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Save the Date for IWCE 2024 in Orlando, FL: March 25-28, 2024. Join our Mailing List for Updates!

Using Aerial Imagery to Save Lives

Ruth Zipfel  (District Manager, EagleView)

Joe Oddi  (Director of Partner Strategies, EagleView)

Location: N257

Date: Thursday, March 30

Time: 2:00 pm - 2:30 pm

Pass Type: All Access, Standard, Quick Pass Thursday

Track: Situational Awareness, 911 and Dispatch

Format: Power Session

Vault Recording: TBD

Public safety teams must respond to situations at all hours and in all conditions. That's why access to high-resolution oblique aerial imagery integrated directly into existing computer-aided dispatch software is critical for emergency response. It allows public safety officials to quickly locate callers, visualize the mission environment, keep first responders safe, and help save lives.

High-resolution oblique aerial imagery is captured with patented camera systems attached to fixed-wing aircraft resulting in more detail than satellite imagery and greater coverage than drone imagery. As opposed to orthogonal (top-down, 90-degree angle) imagery, oblique (bird's eye, 40–50-degree angle) imagery provides multiple views of a location, including the ability to rotate 360 degrees around buildings and structures. The imagery is imbued with data and insights, too, meaning everything visible in the imagery can be analyzed, measured, and used to inform decisions.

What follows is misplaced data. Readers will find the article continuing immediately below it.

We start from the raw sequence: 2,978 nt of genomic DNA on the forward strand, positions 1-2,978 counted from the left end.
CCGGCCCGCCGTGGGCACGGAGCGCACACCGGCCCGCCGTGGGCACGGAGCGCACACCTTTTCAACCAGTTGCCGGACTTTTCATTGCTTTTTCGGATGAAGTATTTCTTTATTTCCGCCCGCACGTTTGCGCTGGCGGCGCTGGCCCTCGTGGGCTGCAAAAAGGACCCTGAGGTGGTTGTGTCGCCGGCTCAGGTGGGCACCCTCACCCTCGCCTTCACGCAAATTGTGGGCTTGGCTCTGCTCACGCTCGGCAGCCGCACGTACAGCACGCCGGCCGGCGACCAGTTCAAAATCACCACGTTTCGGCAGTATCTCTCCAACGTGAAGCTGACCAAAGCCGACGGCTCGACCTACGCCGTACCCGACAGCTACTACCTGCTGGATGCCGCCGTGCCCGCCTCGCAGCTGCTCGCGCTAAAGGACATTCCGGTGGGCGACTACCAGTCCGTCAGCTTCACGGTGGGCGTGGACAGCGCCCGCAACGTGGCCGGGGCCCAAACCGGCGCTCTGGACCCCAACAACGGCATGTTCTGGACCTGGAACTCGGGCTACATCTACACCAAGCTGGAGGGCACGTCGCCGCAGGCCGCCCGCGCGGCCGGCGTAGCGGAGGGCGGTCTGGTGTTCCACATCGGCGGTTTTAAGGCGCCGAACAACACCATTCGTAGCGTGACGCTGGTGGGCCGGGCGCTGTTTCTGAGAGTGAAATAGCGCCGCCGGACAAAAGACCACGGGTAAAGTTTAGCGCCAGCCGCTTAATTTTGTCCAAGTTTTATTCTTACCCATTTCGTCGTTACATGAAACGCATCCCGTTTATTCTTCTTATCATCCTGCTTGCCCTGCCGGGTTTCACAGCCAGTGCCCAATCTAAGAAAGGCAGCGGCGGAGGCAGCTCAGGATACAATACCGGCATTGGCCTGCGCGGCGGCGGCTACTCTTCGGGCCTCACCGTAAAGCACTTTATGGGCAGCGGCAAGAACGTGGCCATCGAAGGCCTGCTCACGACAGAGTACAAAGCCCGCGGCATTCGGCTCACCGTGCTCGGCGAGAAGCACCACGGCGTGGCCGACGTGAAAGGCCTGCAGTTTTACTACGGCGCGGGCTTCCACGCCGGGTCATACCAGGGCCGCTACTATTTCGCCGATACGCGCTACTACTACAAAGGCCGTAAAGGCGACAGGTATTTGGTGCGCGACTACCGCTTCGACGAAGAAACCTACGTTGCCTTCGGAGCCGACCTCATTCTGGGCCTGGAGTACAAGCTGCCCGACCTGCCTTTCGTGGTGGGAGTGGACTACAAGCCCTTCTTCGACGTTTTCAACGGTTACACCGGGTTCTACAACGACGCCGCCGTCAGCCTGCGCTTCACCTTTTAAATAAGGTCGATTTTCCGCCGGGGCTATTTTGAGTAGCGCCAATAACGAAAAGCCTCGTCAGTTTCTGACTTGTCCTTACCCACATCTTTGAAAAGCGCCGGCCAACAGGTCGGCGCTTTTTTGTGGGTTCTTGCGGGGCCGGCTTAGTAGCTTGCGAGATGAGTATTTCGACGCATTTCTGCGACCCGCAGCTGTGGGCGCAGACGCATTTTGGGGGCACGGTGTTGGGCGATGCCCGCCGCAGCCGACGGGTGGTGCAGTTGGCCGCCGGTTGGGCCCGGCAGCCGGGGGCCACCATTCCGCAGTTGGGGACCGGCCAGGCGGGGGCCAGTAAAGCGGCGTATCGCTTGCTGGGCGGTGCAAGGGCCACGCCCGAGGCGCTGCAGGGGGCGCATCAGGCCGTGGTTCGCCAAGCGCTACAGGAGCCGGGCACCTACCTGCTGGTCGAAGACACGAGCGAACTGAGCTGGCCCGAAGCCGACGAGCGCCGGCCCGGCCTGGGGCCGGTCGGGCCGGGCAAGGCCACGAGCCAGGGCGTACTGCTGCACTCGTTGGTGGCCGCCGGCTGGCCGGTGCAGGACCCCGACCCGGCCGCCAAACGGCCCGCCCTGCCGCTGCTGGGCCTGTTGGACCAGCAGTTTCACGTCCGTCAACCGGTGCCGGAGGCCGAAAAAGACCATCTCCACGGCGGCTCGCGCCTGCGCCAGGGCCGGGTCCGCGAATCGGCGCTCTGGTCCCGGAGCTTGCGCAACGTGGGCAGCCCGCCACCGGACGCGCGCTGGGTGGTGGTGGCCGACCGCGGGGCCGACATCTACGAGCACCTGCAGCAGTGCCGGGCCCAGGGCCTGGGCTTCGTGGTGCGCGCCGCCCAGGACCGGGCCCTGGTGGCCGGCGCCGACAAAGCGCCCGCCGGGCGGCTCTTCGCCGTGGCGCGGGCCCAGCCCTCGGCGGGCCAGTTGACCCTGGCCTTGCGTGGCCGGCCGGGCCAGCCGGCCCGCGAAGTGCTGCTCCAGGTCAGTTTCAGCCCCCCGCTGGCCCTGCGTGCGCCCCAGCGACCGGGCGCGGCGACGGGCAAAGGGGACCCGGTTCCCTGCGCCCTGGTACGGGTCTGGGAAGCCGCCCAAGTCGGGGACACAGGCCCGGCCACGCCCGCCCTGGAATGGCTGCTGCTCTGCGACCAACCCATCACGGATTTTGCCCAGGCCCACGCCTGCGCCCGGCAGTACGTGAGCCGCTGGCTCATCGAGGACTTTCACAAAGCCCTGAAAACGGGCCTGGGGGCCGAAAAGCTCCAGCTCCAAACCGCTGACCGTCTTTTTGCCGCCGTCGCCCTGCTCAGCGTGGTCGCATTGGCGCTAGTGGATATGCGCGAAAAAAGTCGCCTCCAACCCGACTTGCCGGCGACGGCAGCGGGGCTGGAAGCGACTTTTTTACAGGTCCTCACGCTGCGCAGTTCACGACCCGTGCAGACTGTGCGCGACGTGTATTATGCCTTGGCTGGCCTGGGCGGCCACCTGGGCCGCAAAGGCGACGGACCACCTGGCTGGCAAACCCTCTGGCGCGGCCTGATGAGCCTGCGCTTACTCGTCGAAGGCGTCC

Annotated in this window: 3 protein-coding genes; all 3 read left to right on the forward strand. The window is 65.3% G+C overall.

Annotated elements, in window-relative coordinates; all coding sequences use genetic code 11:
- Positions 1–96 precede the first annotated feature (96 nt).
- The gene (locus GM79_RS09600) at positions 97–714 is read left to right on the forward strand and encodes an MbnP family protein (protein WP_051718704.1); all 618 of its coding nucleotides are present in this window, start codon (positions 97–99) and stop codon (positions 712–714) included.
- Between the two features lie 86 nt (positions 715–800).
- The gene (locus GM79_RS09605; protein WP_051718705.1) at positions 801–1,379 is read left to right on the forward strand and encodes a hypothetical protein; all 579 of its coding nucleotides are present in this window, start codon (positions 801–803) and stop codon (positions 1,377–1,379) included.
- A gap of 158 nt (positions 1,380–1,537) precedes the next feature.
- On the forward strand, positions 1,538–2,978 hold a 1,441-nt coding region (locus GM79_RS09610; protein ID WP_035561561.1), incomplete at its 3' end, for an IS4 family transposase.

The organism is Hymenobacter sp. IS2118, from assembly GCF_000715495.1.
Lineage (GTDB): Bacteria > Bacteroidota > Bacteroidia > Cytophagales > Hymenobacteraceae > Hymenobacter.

Oblique aerial imagery saves critical time during emergencies and helps dispatchers, public safety teams, law enforcement, and emergency response personnel:

• Communicate essential details to responding personnel
• Determine the specific location of a distressed caller
• Conduct site reviews when planning for SWAT raids, serving warrants, and identifying surveillance and staging areas
• Provide more context to a vertical surface view that would otherwise be obscured by an orthogonal view (e.g., location of windows, doors, and fire hydrants)
• Conduct planning for training exercises, emergency management response, and wildfires

Attend this session to see how public safety agencies are using high-resolution oblique aerial imagery to save lives.